Our first barbecue stop was the legendary Louie Mueller in Taylor, founded in the late 1940s and in its current location since 1959. If possible, it looks and feels even older. The wooden tables and mismatched chairs are laid out haphazardly, and the smell of smoke and meat is immediate to anyone upon entering. Customers appeared to be a mix of local businesspeople and retirees in for their regular barbecue fix.
As was the case at all four places, meat is ordered by the pound, cafeteria-style. It's presented on butcher paper on a tray with sides, which are limited to potato salad, coleslaw, and pinto beans, along with a cup of sauce. Dill pickle chips, raw onion slices, and white bread are also available on the side. Sweet or unsweetened iced tea and sodas are next to the food line for customers to help themselves.
Along with a half-pound of brisket ($20.99 per pound), which can be ordered moist or lean, I picked a huge beef short rib ($23.99 per pound) that came in at about a pound and a half. The moistness and softness of both types of beef was extraordinary - certainly beyond any barbecue I had previously eaten. The short rib, in fact, may have been the most succulent piece of meat I've ever had the pleasure of chewing on.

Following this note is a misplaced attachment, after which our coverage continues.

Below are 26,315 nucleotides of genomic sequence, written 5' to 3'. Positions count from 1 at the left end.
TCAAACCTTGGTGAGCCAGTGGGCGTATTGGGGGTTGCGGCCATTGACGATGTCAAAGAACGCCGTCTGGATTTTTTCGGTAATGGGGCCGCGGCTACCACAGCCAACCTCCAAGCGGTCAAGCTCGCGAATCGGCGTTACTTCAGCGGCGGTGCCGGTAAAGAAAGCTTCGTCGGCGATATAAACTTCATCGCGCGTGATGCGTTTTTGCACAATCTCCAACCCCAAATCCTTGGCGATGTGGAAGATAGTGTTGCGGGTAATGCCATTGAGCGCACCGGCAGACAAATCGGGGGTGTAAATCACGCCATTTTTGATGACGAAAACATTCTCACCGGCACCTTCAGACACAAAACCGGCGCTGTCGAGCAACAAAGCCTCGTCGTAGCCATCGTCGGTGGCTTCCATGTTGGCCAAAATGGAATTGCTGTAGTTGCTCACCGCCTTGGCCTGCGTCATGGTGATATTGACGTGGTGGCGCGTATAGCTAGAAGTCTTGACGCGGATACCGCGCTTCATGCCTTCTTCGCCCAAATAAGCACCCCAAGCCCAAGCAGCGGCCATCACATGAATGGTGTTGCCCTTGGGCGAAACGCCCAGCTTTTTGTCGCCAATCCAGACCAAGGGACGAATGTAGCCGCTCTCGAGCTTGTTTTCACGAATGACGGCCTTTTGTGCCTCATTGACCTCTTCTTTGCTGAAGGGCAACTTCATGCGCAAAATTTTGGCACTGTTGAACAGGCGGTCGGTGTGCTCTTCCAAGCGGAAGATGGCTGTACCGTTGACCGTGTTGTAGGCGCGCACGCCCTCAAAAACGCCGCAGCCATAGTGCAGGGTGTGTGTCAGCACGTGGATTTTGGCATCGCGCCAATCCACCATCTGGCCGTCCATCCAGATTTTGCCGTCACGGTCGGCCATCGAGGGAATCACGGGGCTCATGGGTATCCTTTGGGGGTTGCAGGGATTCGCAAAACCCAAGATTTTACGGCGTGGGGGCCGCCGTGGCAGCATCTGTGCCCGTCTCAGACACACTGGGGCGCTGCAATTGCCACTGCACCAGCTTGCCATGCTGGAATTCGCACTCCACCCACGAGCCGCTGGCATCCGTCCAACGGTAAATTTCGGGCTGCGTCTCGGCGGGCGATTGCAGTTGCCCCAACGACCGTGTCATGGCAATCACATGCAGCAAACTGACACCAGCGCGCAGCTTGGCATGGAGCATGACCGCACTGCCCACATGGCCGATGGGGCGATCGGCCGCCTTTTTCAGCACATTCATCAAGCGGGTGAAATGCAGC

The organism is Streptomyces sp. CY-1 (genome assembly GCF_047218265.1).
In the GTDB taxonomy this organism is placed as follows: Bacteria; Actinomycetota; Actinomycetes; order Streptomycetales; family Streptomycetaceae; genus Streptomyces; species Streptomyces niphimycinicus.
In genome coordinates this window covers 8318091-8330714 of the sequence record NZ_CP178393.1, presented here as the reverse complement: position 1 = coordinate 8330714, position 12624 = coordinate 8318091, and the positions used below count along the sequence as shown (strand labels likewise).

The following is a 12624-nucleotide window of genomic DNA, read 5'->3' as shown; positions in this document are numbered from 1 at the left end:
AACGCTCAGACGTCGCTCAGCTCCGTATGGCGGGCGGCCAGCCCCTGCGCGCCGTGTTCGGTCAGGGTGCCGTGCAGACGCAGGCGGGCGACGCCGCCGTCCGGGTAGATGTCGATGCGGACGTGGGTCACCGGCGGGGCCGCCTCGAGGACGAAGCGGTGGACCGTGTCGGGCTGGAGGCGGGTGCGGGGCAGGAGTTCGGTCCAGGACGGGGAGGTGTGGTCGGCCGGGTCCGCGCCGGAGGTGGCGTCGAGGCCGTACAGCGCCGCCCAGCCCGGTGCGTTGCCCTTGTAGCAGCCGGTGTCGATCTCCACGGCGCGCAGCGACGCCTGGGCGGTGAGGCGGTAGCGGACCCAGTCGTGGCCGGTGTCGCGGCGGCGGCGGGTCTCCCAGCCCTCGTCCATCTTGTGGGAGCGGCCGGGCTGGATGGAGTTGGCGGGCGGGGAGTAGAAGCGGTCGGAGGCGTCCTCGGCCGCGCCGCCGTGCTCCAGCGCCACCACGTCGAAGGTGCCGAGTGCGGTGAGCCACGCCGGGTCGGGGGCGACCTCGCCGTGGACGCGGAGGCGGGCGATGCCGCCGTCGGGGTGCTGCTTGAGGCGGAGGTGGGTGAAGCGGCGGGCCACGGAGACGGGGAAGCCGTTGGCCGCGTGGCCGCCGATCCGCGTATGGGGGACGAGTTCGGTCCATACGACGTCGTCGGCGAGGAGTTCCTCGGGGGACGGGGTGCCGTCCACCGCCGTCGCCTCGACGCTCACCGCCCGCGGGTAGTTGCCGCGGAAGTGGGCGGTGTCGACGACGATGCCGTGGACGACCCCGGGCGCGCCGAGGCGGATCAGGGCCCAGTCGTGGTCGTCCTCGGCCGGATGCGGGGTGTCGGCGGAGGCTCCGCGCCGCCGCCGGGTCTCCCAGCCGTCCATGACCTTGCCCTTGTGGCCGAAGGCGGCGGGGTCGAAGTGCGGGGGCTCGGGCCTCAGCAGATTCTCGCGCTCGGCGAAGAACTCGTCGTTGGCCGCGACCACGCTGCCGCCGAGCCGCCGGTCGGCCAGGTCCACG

The wood of choice in Texas-style barbecue is usually oak, which has a fairly mild flavor compared to hickory or mesquite. At Louie Mueller and other old-time Hill Country barbecue joints, the flavor of the meat itself is front and center, and the bark, flavored by the dry rub and smoke, adds another wonderful level to the experience.